These efforts have led to initiatives like Universities Studying Slavery, a University of Virginia-led consortium of roughly 50 schools that examines the history and legacy of slavery and its continued impacts in the present. Individual schools have also looked into the matter; earlier this year at the University of Virginia, for example, a genealogist began working to identify and find the descendants of some of the 4,000 slaves estimated to have worked on the university’s campus before 1865.
The majority of these projects have not yet led to financial reparations, instead culminating in the announcement of new academic programs or efforts to reduce the on-campus prominence of figures who owned men and women. However, in some cases, these programs have served as the first step toward the creation of a larger funding program.
At Georgetown, for example, the announcement of the new fundraising effort comes years after the school first began to study the 1838 sale. In 2016, the school announced a new preferred admissions program for living descendants and also said that it would rename two campus buildings after black Americans. As those announcements occurred, the school also said that it would study the sale further and genealogists were able to identify many of the descendants of the 272 men and women.
In 2016, the New York Times reported that there were potentially thousands of descendants of the people who were sold, the majority of them concentrated in Maryland and Louisiana. An April Politico Magazine article noted that some of the descendants have spent generations living in towns like Maringouin, Louisiana, which struggles with a limited number of available jobs, below-median income, and an under-resourced school system.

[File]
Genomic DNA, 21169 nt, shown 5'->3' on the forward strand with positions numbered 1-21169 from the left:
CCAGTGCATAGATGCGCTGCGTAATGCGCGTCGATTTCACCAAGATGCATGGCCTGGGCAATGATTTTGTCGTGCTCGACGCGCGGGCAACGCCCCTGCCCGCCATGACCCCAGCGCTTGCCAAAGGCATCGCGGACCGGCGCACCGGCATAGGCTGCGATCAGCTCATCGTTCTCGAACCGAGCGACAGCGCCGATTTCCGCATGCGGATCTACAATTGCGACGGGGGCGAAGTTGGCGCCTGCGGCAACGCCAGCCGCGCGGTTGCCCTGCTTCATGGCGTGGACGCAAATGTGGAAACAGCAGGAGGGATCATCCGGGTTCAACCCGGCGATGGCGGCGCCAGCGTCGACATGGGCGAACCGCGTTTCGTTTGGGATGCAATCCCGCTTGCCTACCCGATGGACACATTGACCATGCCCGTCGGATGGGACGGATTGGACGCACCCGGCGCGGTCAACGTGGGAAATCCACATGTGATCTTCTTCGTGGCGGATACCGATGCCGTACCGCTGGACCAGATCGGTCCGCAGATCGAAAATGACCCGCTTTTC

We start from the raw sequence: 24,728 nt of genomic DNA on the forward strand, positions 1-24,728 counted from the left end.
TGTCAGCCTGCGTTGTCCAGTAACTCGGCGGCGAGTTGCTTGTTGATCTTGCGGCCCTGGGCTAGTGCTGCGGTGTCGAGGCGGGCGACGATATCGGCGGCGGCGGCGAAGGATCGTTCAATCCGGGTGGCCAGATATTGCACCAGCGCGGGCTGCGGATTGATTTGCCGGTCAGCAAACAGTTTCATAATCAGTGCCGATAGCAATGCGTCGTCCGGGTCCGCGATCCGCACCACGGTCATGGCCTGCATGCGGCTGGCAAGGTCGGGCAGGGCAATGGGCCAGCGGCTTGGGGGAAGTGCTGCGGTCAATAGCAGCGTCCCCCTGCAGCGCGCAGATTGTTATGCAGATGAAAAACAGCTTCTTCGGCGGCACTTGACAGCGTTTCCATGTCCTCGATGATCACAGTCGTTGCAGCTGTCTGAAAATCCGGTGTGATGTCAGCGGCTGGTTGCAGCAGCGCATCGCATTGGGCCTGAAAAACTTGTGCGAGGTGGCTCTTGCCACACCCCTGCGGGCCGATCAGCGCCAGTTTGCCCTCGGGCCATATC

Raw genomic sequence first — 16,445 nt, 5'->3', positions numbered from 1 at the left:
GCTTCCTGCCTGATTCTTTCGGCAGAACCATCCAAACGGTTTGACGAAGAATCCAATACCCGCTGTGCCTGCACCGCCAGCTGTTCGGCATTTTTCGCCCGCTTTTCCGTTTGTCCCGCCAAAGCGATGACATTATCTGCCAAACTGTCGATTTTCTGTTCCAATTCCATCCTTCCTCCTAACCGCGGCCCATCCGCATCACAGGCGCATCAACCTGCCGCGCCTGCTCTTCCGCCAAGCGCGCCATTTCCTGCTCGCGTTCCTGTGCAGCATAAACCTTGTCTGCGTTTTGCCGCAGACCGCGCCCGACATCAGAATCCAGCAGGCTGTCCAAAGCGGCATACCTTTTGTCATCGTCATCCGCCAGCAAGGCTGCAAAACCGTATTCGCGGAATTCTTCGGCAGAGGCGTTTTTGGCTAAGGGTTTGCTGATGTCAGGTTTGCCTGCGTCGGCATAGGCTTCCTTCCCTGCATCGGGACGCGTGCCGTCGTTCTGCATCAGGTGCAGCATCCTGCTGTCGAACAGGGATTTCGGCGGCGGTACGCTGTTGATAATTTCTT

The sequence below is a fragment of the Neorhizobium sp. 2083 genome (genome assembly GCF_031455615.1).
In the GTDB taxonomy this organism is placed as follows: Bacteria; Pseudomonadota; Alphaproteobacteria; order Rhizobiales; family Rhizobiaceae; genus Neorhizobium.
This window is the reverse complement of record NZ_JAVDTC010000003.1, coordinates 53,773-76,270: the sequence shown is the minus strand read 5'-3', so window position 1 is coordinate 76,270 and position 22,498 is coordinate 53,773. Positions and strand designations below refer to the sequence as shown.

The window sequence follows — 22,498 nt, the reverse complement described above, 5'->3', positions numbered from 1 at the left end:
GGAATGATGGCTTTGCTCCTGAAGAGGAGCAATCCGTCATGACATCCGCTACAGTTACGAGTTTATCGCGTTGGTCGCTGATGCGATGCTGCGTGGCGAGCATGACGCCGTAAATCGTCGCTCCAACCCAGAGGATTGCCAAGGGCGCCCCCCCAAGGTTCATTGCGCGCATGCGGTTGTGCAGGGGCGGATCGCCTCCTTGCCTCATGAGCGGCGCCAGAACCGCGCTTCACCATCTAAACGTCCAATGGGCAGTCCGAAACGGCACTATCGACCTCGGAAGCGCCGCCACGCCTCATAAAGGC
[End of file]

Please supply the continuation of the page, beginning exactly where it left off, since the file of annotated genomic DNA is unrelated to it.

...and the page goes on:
But what was possible at Georgetown may not necessarily translate to other schools. The 1838 sale was extensively recorded, which made it possible — but not necessarily easy — for living descendants to be located. And some supporters of reparations programs at colleges have argued that these programs should go beyond announcements of new funds or scholarships to acknowledge each school’s history and tell a more complete story of how the institution built its success on the backs of enslaved men and women.
This is something that came up when Princeton Theological Seminary announced that it would set aside $27 million for scholarships and other initiatives as it works to acknowledge its ties to slavery. After the program was announced, black students at the seminary said that the fund is a good start, but added that the school still had more to do, arguing that the $27 million was an insufficient amount and that the school also needed to address how it “used theology to justify the institution of slavery.”
And some academics studying reparations, like Duke University’s William Darity, argue that while university-based programs are well intentioned, they are ultimately not sufficient to deal with an issue that benefited the United States as a whole.
“It’s the federal government’s policies and practices that permitted these atrocities to take place,” Darity told NPR this week, “both because of the legal framework the government established but also because of its implicit approval of these kinds of practices by its failure to intervene.”
It is likely that as the national debate about reparations moves forward, colleges and universities will continue to be active participants in discussions about what America owes to the descendants of the enslaved. But if the country is truly committed to answering that question, schools can’t be the only ones taking action.